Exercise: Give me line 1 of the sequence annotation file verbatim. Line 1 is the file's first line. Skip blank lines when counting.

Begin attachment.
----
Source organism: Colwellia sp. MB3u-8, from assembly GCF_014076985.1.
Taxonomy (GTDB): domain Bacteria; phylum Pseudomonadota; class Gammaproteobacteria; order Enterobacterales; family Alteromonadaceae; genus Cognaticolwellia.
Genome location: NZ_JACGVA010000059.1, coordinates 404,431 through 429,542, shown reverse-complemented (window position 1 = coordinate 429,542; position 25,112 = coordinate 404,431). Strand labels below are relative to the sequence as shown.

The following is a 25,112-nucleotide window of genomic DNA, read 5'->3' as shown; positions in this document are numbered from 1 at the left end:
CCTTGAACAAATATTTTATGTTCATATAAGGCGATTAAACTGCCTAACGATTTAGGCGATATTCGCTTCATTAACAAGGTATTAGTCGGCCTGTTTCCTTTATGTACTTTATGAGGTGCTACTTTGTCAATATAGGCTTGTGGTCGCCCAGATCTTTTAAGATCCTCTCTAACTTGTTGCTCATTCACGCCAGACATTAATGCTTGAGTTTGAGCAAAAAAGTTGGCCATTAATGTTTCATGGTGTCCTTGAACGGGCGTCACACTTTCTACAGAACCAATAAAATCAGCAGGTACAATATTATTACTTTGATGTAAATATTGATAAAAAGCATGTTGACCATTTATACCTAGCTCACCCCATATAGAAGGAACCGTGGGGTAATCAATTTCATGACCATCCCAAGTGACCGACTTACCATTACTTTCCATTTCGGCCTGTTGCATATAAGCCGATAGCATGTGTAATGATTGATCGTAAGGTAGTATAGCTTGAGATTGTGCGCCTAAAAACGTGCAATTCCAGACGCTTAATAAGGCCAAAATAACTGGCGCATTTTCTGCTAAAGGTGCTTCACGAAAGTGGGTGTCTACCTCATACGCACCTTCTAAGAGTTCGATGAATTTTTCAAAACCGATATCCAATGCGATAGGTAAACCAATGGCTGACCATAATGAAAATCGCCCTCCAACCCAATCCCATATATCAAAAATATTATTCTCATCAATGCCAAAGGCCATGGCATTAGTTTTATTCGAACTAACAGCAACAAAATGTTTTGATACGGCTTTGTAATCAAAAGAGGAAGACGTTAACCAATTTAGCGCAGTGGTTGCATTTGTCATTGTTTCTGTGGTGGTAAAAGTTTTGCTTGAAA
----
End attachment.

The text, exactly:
Source organism: Colwellia sp. MB3u-8, from assembly GCF_014076985.1.